Keane, B. 2010. Abbott to the lunatic fringe: it’s OK, I’m one of you. Crikey, 4 February.

Monckton visited again, the following year.  We’ll come back to that…

 

Also on this day –

1994 – John Daley (not Daly), not yet executive director of the Australian Industry Greenhouse Network, attends the ABARE ‘Outlook 94’ conference, and, in the words of Simon Grose, hack for the Canberra times, warns that  warns that

“Australia and the developing economies of the world could bear an unfairly high proportion of the costs of controls on greenhouse emissions in the event of any global agreement to adopt uniform emission-reduction targets”

Grose, S. 1994. Unfair burden’ on Australia. Canberra Times, 4 February, p.4.

1995 In the context of a probable/possible carbon tax, Senator McMullan gives a speech at a Committee for Economic Development of Australia in Melbourne “The levy will be dealt with on the basis of its appropriateness as a measure to reduce Australia’s greenhouse gas emissions rather than on the amount of revenue it might raise…. What we need to avoid is any situation where we unilaterally place a wide range of export and import-competing industries at a competitive disadvantage without actually contributing effectively to reducing global or domestic greenhouse emissions.”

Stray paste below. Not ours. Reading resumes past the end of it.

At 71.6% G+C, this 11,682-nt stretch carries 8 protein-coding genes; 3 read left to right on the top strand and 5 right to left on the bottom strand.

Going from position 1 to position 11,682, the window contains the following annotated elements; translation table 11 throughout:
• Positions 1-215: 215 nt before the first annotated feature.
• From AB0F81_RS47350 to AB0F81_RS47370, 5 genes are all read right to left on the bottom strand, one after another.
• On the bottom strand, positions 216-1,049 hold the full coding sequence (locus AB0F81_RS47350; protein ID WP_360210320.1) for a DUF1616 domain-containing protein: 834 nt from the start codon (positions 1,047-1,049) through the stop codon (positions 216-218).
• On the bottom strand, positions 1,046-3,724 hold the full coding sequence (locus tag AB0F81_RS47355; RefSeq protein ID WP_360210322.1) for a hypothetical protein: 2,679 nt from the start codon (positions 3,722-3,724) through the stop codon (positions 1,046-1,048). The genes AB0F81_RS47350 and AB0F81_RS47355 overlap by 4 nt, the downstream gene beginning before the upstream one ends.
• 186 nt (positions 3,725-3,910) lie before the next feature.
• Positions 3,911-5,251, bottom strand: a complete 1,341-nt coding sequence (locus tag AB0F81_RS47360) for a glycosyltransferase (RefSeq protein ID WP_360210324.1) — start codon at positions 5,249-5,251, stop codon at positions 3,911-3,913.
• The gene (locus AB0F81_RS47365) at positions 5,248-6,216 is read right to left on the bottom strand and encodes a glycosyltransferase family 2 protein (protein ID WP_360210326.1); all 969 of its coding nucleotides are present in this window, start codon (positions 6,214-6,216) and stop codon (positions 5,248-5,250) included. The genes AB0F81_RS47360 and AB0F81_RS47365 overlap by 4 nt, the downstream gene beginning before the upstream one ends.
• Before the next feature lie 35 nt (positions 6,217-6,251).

Gill, P. 1995. Official warns of small cut in gas with carbon tax. The Australian Financial Review, 7 February, p.3.

2009 At the  end of the Climate Action Summit  in Canberra, activists encircle Parliament